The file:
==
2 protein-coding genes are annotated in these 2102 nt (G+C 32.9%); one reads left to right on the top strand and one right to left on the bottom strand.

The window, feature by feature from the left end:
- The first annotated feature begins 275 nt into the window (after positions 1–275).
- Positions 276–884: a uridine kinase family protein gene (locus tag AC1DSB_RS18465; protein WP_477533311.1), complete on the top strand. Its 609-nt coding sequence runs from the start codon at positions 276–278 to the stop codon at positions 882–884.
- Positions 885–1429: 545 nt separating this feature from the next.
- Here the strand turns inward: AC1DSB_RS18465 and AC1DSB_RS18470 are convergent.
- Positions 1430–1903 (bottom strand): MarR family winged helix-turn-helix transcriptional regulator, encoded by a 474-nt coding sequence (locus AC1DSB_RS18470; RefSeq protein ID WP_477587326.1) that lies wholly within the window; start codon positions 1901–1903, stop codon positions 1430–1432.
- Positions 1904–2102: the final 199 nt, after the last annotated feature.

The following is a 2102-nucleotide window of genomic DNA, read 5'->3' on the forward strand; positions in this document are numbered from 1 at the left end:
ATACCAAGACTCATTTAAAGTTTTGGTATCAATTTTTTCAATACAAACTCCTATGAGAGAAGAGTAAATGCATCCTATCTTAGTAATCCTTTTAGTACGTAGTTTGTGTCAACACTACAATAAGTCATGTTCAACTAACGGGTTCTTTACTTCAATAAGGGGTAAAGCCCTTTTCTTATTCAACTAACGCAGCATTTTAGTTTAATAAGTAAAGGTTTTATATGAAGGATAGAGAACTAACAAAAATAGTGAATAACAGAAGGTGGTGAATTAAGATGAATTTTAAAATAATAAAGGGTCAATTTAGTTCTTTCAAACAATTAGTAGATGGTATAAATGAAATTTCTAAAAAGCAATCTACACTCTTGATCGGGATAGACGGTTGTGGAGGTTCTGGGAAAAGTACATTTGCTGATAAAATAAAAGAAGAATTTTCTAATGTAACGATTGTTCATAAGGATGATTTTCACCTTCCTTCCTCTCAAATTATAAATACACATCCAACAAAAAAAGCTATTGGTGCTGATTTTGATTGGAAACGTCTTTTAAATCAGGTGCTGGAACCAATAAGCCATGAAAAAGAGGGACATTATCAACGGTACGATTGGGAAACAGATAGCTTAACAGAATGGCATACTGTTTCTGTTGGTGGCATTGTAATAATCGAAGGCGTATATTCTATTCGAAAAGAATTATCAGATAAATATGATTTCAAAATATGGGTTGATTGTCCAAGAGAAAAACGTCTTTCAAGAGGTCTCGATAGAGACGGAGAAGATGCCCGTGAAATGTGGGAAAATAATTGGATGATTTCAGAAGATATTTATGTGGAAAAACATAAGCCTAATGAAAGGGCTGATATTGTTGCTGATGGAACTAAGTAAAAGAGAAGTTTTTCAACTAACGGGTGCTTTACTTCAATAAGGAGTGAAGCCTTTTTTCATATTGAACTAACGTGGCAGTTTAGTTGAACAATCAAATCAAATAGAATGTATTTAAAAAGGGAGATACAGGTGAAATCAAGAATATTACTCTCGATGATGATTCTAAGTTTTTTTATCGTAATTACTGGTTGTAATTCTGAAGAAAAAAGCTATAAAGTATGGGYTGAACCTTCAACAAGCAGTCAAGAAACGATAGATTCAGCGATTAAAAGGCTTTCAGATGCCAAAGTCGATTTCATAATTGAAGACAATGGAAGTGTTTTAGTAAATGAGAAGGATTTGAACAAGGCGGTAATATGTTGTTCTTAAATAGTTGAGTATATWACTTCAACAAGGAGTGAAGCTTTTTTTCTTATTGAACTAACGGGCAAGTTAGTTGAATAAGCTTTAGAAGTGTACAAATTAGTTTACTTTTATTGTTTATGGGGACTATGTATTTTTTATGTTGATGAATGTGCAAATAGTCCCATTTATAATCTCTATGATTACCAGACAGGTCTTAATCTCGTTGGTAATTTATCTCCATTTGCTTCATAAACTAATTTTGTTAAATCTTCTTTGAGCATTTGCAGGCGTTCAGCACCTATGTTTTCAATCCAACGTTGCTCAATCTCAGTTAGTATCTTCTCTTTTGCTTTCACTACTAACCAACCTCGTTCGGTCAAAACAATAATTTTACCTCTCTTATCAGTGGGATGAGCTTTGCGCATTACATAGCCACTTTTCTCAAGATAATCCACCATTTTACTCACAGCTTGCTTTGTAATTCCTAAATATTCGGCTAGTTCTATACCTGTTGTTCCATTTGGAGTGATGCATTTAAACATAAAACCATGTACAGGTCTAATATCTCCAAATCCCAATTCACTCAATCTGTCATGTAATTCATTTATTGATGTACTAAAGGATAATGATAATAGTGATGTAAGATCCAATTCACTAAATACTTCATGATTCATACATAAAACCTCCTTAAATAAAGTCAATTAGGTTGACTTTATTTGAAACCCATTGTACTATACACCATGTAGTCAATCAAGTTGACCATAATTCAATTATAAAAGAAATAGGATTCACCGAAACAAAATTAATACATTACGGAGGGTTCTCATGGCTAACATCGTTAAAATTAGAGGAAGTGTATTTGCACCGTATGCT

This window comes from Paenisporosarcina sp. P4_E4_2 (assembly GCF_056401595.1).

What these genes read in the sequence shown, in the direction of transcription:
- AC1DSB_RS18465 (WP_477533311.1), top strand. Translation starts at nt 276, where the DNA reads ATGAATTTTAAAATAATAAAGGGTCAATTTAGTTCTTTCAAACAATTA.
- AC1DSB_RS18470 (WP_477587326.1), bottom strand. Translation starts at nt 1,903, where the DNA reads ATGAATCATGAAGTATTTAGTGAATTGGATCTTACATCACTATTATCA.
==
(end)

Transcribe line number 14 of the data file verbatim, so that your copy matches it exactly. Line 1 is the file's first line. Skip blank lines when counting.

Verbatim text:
- AC1DSB_RS18470 (WP_477587326.1), bottom strand. Translation starts at nt 1,903, where the DNA reads ATGAATCATGAAGTATTTAGTGAATTGGATCTTACATCACTATTATCA.